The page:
The opera house in Gothenburg, on the rocky west coast of Sweden, sits docked like a galleon in the harbour.
On its facade, a banner advertises cheer for the impending long, dark Scandinavian winter: Gershwin’s Crazy for You, billed as “en feel-good Musikal”. But the company’s most important current project – a new opera based on Alfred Hitchcock’s 1946 thriller Notorious – is more likely to perturb, frighten and creepily excite its audiences (which is another way of making them feel good). Notorious was composed by Hans Gefors for Nina Stemme, whom he describes as “our great Swedish dramatic soprano”, acclaimed everywhere for her blazing performances as Wagner’s superwomen. Coincidentally, the opera commemorates another national heroine: the Hitchcock film starred Ingrid Bergman, whose centenary it is this year, so her ghost too has been on the prowl in the theatre, where Gershwin’s spangled tap dancers collide in the corridors with the cast of solidly built and funereally attired Wagnerian singers cast in Keith Warner’s production.
Hitchcock’s title refers to the loose-living Alicia (Bergman), whose father is a convicted Nazi spy. Under the influence of the American agent Devlin (Cary Grant), she makes amends for his crimes by agreeing to infiltrate the Brazilian lair of some German scientists who are working on an atom bomb, and as proof of her commitment to the mission, she marries their leader, Alex Sebastian (Claude Rains). Devlin, by now in love with her, is disgusted; so is Alex’s domineering mother, played by the glacial Leopoldine Konstantin – imagine Mrs Bates from Psycho in her pre-mummified state. When Alicia’s deception is discovered, Alex and his mother slowly poison her. Devlin overcomes his jealous rage and miraculously rescues her, and the Nazis turn on the duped Alex as his mother gasps in dismay.
Assigning voices to Hitchcock’s quartet was easy for Gefors, a gnomic fellow whose previous operas include one that is written to be heard on a car radio. Stemme is Alicia, armed with a fusillade of the B flats that are the heroic soprano’s money notes; mezzo-soprano Katerina Karnéus is Madame Sebastian, whom she describes with relish as “a coloratura bitch”; baritone John Lundgren plays Devlin; and the heroic tenor Michael Weinius is Alex. A more pressing concern, said Gefors, was how to justify the adaptation. “I did not wish to write film music,” he said. “People joke that I am competing against Bernard Herrmann, but his music for Hitchcock’s films lasts for only as long it takes to stab a woman in the shower; in opera, music is continuous, it must provoke a drama and sustain it for two and a half hours.”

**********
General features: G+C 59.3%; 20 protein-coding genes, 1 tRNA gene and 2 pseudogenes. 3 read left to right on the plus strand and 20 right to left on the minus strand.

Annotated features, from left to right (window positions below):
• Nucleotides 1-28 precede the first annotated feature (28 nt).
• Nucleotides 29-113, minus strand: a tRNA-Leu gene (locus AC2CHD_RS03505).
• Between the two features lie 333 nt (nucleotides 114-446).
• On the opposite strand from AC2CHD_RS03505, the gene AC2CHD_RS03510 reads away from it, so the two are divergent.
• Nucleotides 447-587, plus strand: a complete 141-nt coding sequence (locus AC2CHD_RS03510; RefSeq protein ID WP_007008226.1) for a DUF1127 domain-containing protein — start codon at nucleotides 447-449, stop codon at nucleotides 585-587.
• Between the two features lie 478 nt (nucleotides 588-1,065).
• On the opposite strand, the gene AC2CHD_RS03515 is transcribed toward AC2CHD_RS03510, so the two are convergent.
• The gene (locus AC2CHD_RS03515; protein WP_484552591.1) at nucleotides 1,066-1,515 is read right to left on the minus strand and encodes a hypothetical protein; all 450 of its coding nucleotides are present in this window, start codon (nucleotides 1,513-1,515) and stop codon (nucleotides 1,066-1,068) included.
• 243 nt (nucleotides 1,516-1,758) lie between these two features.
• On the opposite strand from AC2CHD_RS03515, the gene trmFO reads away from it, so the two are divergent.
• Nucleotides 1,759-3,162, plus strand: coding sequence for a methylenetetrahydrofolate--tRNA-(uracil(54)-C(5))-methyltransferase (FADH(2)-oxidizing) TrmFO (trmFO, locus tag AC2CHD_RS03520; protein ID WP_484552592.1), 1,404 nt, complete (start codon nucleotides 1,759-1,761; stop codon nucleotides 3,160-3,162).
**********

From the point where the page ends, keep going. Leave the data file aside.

Producing his phone, he played me excerpts, which he called “opera minus one”: the orchestral score of Notorious as synthesised by his computer – explosively powerful in parts, yet ravishing in its sensuality when it responds to the Brazilian setting, and above all unsettling, especially with the intrusion near the end of a musical saw, which howls like the theremin that Hollywood composers once used to express extremes of nervous distress.
Gefors and his librettist Kerstin Perski felt the need to go beyond or behind Hitchcock. “In opera the emotions are so strong, the stakes had to be higher than in the film,” said Perski. “I am always asking ‘Why do they sing?’ To start with, I needed a different motivation for Alicia. I didn’t like the gender roles in the film – the way the men are always criticising her morals and keeping her in subjection – so I made her father much more of a presence: he is the authority from which she must liberate herself.” Stemme achieves that freedom in the violent opening moments, when in defying her father she outsings the full orchestra – a homage by Gefors to the initial scene between Wotan and Brünnhilde in Wagner’s Die Walküre, with the valiant soprano impelled at once into delivering an uproarious battle cry.
Perski also had doubts about what Hitchcock called “the MacGuffin”, a jokey plot device such as the wine bottle in Notorious that contains uranium ore. “In opera we can’t have MacGuffins; the danger has to be real.” She has given Devlin a desolate aria about the nihilistic prospect of nuclear war, unimaginable when Hitchcock made the film in the mid 1940s. Thanks to such additions, the action becomes metaphysical, a combat between devils – which is what Perski’s Alicia calls Devlin – and irreligious angels, such as Alex’s “mystical Alicia”, who, as in Wagner’s Ring, are fighting about the fate of the world. Hitchcock enjoyed torturing the characters in Notorious, but in the opera their moral trials seem closer to tragedy than to the thriller’s playful sadism, and there is no replica of the film’s happy ending.
“Movies are naturalistic,” said Gefors, “but that is just what life looks like on the outside. Music takes you into the mind. Hitchcock told Truffaut that he varied the size of the image for emotional reasons: I do the same when writing arias, which are opera’s equivalent to closeups. Music lets you listen to the stream of consciousness – all our obsessions and secret thoughts.” Alex’s mother, for instance, blurts out her hatred of Alicia in a series of obscene neologisms, prudently blurred by the dizzy coloratura that Karnéus sings. Perski’s verbal inventions may eventually enrich the urban dictionary; they’re certainly remote from opera’s customary la-di-da diction. “Meatcunt,” shrills the hellish matriarch, then “Fuckluck”, “Skunktart” and other such endearments.